"It's a legal issue now. And it can be resolved within the context of the agreement," Mr Abbasi said on Wednesday at an event organised by the Council on Foreign Relations, an American think-tank.
"That's been our stance from day one, that the issue should be resolved as per the provisions of the agreement, which are very clear. I think the World Bank also appreciates our viewpoint," Mr Abbasi said.
India and Pakistan held the latest round of talks on the Indus Waters Treaty on September 14 and 15 under the aegis of the World Bank that ended without any agreement. The second round of discussions between India and Pakistan on Ratle and Kishanganga hydroelectric projects, over which Islamabad has raised objections, took place at the World Bank headquarters in Washington, amid a chill in bilateral ties.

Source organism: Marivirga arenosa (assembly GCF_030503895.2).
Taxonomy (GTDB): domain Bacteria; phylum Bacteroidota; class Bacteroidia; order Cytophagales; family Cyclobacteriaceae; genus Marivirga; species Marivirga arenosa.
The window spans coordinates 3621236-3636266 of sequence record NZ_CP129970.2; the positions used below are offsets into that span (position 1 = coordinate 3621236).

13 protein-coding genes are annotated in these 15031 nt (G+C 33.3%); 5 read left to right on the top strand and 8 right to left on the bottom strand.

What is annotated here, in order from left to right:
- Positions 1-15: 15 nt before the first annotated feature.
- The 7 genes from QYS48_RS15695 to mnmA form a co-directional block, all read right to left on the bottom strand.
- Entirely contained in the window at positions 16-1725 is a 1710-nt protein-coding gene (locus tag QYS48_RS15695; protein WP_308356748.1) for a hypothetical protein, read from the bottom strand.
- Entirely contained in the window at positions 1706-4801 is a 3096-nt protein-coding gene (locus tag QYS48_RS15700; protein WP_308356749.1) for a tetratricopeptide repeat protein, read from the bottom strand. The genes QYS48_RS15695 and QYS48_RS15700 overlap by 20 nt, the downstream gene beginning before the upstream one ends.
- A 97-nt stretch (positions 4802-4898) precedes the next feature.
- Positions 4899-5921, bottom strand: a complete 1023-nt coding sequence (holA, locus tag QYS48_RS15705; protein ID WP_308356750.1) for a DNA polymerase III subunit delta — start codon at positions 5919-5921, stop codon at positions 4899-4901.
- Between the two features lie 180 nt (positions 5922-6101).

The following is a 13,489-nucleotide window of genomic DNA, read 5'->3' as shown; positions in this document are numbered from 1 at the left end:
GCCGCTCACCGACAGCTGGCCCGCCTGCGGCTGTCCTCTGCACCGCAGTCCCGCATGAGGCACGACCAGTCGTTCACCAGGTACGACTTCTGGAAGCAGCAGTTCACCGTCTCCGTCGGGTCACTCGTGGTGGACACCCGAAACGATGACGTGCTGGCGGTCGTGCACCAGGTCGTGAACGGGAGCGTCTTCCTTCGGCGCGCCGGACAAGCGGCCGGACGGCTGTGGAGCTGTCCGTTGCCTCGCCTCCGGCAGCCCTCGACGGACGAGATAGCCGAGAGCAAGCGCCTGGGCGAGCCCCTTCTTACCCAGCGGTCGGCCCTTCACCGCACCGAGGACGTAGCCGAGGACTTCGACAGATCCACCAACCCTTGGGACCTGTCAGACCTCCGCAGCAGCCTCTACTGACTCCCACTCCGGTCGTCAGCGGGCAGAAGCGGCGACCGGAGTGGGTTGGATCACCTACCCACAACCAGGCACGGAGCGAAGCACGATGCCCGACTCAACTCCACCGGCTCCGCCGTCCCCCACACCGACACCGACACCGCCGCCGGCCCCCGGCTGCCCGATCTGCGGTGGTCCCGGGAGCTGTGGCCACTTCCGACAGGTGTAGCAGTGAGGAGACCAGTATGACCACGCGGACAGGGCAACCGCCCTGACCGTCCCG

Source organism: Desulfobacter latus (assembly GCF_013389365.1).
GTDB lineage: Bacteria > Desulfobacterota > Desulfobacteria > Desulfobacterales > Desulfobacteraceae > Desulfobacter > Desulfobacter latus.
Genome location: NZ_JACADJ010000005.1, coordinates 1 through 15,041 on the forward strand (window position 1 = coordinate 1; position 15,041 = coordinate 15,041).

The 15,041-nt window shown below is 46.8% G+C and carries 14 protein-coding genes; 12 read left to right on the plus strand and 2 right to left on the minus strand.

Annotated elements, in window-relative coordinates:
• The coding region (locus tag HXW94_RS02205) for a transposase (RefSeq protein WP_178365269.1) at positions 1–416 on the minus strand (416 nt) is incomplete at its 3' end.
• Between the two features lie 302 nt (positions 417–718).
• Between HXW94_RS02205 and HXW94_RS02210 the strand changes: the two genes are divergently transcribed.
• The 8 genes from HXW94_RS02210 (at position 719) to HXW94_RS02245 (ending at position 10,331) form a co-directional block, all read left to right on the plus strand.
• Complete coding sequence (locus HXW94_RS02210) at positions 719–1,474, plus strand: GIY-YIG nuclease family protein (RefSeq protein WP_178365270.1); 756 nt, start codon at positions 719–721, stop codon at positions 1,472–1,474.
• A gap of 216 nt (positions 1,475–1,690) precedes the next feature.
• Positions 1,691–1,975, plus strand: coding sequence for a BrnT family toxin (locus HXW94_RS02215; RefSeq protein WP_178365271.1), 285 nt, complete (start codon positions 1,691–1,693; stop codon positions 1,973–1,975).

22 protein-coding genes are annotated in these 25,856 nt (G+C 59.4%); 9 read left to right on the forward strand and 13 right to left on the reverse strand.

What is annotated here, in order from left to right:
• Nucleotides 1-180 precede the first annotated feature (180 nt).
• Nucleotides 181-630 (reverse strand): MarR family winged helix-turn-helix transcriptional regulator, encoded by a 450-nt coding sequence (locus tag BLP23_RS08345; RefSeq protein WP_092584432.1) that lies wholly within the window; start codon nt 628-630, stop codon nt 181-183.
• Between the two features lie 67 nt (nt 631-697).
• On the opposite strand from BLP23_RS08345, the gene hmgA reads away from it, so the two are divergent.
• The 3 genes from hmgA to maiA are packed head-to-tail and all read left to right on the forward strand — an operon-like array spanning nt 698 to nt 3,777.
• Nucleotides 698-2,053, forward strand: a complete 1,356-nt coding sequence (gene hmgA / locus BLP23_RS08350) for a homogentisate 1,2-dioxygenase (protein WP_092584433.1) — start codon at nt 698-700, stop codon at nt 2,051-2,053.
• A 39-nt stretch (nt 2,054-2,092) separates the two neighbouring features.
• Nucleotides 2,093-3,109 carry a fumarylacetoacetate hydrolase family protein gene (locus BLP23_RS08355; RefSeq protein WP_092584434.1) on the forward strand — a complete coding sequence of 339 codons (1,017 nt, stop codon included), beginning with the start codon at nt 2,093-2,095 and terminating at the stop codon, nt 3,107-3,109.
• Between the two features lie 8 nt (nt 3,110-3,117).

The Indus Waters Treaty was signed in 1960 after nine years of negotiations between India and Pakistan with the help of the World Bank, which is also a signatory. The World Bank's role in relation to the "differences" and "disputes" is limited to the designation of people to fulfil certain roles when requested by either or both of the parties.
The last round of talks were held on August 1, which the World Bank said were held in a spirit of goodwill and cooperation.